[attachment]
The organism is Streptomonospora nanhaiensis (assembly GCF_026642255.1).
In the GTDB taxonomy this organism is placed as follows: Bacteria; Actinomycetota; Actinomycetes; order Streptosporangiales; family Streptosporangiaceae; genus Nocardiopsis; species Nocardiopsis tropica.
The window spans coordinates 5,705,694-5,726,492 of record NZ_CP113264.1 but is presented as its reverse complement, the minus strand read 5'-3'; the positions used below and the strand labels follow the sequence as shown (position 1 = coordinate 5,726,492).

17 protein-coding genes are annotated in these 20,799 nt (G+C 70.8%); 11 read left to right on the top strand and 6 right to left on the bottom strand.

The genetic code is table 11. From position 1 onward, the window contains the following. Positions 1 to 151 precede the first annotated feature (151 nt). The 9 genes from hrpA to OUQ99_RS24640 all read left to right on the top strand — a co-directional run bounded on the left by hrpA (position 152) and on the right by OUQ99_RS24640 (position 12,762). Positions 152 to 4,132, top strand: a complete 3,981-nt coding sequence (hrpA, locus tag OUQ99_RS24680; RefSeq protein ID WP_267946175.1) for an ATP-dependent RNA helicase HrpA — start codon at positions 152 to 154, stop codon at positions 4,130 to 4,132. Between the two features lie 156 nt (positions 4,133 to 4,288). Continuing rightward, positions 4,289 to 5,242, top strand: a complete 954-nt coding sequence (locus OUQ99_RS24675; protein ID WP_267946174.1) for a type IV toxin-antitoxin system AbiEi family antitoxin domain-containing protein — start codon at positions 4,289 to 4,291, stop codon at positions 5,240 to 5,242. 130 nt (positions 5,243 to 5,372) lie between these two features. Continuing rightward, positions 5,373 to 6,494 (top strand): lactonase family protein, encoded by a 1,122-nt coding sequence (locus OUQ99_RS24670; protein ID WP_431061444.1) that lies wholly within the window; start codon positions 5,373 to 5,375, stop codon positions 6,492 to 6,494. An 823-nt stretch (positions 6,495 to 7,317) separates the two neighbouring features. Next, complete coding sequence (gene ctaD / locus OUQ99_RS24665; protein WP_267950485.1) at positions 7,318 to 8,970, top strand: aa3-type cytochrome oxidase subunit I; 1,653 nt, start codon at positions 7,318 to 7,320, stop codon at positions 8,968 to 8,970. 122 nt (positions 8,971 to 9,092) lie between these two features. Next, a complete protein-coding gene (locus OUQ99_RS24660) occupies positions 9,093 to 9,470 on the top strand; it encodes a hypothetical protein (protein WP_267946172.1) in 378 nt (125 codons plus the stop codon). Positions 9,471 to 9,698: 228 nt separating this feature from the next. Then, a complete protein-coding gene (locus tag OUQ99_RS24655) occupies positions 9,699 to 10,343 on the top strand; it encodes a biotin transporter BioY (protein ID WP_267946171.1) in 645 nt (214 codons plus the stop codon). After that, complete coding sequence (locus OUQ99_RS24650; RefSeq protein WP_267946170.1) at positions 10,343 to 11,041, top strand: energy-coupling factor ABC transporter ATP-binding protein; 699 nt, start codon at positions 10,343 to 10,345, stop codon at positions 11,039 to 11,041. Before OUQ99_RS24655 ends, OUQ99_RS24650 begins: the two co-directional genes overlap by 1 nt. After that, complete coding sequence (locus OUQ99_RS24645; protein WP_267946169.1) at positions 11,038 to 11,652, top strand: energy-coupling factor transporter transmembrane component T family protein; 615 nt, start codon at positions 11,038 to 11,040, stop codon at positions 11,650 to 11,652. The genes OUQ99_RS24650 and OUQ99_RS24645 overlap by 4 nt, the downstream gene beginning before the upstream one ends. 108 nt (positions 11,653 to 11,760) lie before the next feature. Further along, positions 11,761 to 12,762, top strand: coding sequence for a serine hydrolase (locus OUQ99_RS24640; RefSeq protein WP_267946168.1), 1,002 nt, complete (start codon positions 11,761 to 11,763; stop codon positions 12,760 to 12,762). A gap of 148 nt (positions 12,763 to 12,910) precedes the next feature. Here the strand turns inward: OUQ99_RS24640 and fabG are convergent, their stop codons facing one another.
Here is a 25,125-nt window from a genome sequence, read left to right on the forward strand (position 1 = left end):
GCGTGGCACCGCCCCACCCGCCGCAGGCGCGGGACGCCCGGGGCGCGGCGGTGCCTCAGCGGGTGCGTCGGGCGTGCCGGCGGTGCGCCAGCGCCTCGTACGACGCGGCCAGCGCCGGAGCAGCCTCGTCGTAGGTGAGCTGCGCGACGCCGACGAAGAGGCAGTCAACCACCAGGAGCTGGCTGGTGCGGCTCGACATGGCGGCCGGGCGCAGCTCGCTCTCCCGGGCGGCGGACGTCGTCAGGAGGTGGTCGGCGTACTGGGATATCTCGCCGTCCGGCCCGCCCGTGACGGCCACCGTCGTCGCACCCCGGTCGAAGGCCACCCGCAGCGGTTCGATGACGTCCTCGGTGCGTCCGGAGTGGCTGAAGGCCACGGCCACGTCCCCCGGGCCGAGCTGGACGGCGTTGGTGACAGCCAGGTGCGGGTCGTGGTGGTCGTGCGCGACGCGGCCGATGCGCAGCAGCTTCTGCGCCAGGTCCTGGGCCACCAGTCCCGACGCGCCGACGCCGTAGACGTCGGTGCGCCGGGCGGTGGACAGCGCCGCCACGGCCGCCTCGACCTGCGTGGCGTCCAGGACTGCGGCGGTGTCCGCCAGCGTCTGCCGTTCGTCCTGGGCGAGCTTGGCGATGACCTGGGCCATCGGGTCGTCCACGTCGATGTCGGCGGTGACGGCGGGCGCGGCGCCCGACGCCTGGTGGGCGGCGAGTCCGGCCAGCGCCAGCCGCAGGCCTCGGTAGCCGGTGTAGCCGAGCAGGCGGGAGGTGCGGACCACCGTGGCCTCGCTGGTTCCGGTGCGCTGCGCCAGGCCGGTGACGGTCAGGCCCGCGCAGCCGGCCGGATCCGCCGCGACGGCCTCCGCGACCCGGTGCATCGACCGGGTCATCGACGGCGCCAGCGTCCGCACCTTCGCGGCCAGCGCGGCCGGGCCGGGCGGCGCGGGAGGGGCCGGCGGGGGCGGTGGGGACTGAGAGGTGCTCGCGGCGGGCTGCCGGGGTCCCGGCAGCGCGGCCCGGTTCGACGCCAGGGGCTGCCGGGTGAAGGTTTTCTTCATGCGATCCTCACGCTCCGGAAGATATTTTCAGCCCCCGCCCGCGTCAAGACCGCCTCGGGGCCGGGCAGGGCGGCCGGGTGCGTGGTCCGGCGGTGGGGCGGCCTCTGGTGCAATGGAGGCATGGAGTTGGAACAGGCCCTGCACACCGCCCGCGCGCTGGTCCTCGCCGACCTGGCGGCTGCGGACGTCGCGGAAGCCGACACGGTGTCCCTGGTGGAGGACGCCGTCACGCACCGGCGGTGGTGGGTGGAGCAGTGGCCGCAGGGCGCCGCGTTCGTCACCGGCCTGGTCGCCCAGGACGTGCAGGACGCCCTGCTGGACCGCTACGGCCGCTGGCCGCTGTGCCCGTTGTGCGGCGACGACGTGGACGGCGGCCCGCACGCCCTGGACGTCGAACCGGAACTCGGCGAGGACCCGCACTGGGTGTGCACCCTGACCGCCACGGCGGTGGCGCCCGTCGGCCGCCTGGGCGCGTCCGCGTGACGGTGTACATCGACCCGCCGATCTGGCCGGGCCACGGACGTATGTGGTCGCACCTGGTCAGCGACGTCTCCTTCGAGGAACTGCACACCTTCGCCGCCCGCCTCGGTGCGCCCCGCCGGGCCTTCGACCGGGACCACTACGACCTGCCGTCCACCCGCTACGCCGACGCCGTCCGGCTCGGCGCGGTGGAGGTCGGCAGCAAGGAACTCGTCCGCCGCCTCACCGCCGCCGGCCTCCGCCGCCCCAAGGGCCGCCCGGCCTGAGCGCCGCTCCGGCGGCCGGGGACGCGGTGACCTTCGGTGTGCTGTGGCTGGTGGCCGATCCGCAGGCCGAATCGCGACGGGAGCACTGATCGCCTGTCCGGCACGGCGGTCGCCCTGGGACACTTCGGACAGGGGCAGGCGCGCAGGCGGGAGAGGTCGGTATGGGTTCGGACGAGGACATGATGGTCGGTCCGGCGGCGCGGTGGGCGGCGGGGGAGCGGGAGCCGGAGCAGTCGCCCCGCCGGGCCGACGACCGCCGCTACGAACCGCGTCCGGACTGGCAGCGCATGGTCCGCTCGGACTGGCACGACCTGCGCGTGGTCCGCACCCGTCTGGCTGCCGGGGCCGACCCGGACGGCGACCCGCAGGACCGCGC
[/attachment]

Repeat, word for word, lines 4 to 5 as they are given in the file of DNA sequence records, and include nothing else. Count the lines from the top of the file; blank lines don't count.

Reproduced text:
17 protein-coding genes are annotated in these 20,799 nt (G+C 70.8%); 11 read left to right on the top strand and 6 right to left on the bottom strand.

The genetic code is table 11. From position 1 onward, the window contains the following. Positions 1 to 151 precede the first annotated feature (151 nt). The 9 genes from hrpA to OUQ99_RS24640 all read left to right on the top strand — a co-directional run bounded on the left by hrpA (position 152) and on the right by OUQ99_RS24640 (position 12,762). Positions 152 to 4,132, top strand: a complete 3,981-nt coding sequence (hrpA, locus tag OUQ99_RS24680; RefSeq protein ID WP_267946175.1) for an ATP-dependent RNA helicase HrpA — start codon at positions 152 to 154, stop codon at positions 4,130 to 4,132. Between the two features lie 156 nt (positions 4,133 to 4,288). Continuing rightward, positions 4,289 to 5,242, top strand: a complete 954-nt coding sequence (locus OUQ99_RS24675; protein ID WP_267946174.1) for a type IV toxin-antitoxin system AbiEi family antitoxin domain-containing protein — start codon at positions 4,289 to 4,291, stop codon at positions 5,240 to 5,242. 130 nt (positions 5,243 to 5,372) lie between these two features. Continuing rightward, positions 5,373 to 6,494 (top strand): lactonase family protein, encoded by a 1,122-nt coding sequence (locus OUQ99_RS24670; protein ID WP_431061444.1) that lies wholly within the window; start codon positions 5,373 to 5,375, stop codon positions 6,492 to 6,494. An 823-nt stretch (positions 6,495 to 7,317) separates the two neighbouring features. Next, complete coding sequence (gene ctaD / locus OUQ99_RS24665; protein WP_267950485.1) at positions 7,318 to 8,970, top strand: aa3-type cytochrome oxidase subunit I; 1,653 nt, start codon at positions 7,318 to 7,320, stop codon at positions 8,968 to 8,970. 122 nt (positions 8,971 to 9,092) lie between these two features. Next, a complete protein-coding gene (locus OUQ99_RS24660) occupies positions 9,093 to 9,470 on the top strand; it encodes a hypothetical protein (protein WP_267946172.1) in 378 nt (125 codons plus the stop codon). Positions 9,471 to 9,698: 228 nt separating this feature from the next. Then, a complete protein-coding gene (locus tag OUQ99_RS24655) occupies positions 9,699 to 10,343 on the top strand; it encodes a biotin transporter BioY (protein ID WP_267946171.1) in 645 nt (214 codons plus the stop codon). After that, complete coding sequence (locus OUQ99_RS24650; RefSeq protein WP_267946170.1) at positions 10,343 to 11,041, top strand: energy-coupling factor ABC transporter ATP-binding protein; 699 nt, start codon at positions 10,343 to 10,345, stop codon at positions 11,039 to 11,041. Before OUQ99_RS24655 ends, OUQ99_RS24650 begins: the two co-directional genes overlap by 1 nt. After that, complete coding sequence (locus OUQ99_RS24645; protein WP_267946169.1) at positions 11,038 to 11,652, top strand: energy-coupling factor transporter transmembrane component T family protein; 615 nt, start codon at positions 11,038 to 11,040, stop codon at positions 11,650 to 11,652. The genes OUQ99_RS24650 and OUQ99_RS24645 overlap by 4 nt, the downstream gene beginning before the upstream one ends. 108 nt (positions 11,653 to 11,760) lie before the next feature. Further along, positions 11,761 to 12,762, top strand: coding sequence for a serine hydrolase (locus OUQ99_RS24640; RefSeq protein WP_267946168.1), 1,002 nt, complete (start codon positions 11,761 to 11,763; stop codon positions 12,760 to 12,762). A gap of 148 nt (positions 12,763 to 12,910) precedes the next feature. Here the strand turns inward: OUQ99_RS24640 and fabG are convergent, their stop codons facing one another.